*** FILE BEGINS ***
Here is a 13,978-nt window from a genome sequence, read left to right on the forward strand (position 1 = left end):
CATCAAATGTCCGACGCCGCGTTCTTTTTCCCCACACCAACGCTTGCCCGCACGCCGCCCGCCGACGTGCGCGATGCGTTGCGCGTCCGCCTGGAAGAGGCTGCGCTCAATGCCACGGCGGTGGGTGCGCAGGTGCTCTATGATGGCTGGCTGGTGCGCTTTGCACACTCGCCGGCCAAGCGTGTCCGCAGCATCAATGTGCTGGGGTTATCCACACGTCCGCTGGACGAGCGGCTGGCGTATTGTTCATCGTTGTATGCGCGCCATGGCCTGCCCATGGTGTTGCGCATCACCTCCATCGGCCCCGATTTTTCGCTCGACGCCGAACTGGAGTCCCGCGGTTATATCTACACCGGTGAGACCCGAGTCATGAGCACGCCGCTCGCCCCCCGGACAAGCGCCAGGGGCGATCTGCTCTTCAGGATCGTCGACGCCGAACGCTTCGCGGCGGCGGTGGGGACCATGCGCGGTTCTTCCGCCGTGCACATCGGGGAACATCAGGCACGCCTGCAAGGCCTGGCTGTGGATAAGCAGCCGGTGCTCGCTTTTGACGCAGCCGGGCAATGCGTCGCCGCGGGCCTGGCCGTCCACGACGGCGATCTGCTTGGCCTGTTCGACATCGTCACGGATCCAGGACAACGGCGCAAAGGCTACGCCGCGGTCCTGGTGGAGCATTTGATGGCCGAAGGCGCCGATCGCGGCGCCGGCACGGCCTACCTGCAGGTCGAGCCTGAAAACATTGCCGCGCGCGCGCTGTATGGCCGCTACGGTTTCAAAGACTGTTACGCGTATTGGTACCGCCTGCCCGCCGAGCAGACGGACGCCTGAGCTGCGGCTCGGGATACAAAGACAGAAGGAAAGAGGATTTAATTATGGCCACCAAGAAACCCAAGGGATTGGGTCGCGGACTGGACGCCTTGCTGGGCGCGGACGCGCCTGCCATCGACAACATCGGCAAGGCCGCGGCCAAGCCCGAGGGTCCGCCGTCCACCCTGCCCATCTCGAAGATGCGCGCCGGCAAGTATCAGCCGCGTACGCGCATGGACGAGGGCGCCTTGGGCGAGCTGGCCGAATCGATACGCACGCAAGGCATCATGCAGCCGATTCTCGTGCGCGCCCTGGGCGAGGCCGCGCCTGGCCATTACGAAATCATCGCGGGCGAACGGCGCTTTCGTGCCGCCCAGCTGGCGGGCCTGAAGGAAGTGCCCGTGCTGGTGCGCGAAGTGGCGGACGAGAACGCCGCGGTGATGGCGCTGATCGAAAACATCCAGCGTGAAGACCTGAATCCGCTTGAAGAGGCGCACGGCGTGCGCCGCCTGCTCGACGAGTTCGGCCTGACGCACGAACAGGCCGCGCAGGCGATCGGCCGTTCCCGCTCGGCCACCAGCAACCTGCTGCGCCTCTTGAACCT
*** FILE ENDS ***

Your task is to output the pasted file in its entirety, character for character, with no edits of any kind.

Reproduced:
Here is a 13,978-nt window from a genome sequence, read left to right on the forward strand (position 1 = left end):
CATCAAATGTCCGACGCCGCGTTCTTTTTCCCCACACCAACGCTTGCCCGCACGCCGCCCGCCGACGTGCGCGATGCGTTGCGCGTCCGCCTGGAAGAGGCTGCGCTCAATGCCACGGCGGTGGGTGCGCAGGTGCTCTATGATGGCTGGCTGGTGCGCTTTGCACACTCGCCGGCCAAGCGTGTCCGCAGCATCAATGTGCTGGGGTTATCCACACGTCCGCTGGACGAGCGGCTGGCGTATTGTTCATCGTTGTATGCGCGCCATGGCCTGCCCATGGTGTTGCGCATCACCTCCATCGGCCCCGATTTTTCGCTCGACGCCGAACTGGAGTCCCGCGGTTATATCTACACCGGTGAGACCCGAGTCATGAGCACGCCGCTCGCCCCCCGGACAAGCGCCAGGGGCGATCTGCTCTTCAGGATCGTCGACGCCGAACGCTTCGCGGCGGCGGTGGGGACCATGCGCGGTTCTTCCGCCGTGCACATCGGGGAACATCAGGCACGCCTGCAAGGCCTGGCTGTGGATAAGCAGCCGGTGCTCGCTTTTGACGCAGCCGGGCAATGCGTCGCCGCGGGCCTGGCCGTCCACGACGGCGATCTGCTTGGCCTGTTCGACATCGTCACGGATCCAGGACAACGGCGCAAAGGCTACGCCGCGGTCCTGGTGGAGCATTTGATGGCCGAAGGCGCCGATCGCGGCGCCGGCACGGCCTACCTGCAGGTCGAGCCTGAAAACATTGCCGCGCGCGCGCTGTATGGCCGCTACGGTTTCAAAGACTGTTACGCGTATTGGTACCGCCTGCCCGCCGAGCAGACGGACGCCTGAGCTGCGGCTCGGGATACAAAGACAGAAGGAAAGAGGATTTAATTATGGCCACCAAGAAACCCAAGGGATTGGGTCGCGGACTGGACGCCTTGCTGGGCGCGGACGCGCCTGCCATCGACAACATCGGCAAGGCCGCGGCCAAGCCCGAGGGTCCGCCGTCCACCCTGCCCATCTCGAAGATGCGCGCCGGCAAGTATCAGCCGCGTACGCGCATGGACGAGGGCGCCTTGGGCGAGCTGGCCGAATCGATACGCACGCAAGGCATCATGCAGCCGATTCTCGTGCGCGCCCTGGGCGAGGCCGCGCCTGGCCATTACGAAATCATCGCGGGCGAACGGCGCTTTCGTGCCGCCCAGCTGGCGGGCCTGAAGGAAGTGCCCGTGCTGGTGCGCGAAGTGGCGGACGAGAACGCCGCGGTGATGGCGCTGATCGAAAACATCCAGCGTGAAGACCTGAATCCGCTTGAAGAGGCGCACGGCGTGCGCCGCCTGCTCGACGAGTTCGGCCTGACGCACGAACAGGCCGCGCAGGCGATCGGCCGTTCCCGCTCGGCCACCAGCAACCTGCTGCGCCTCTTGAACCT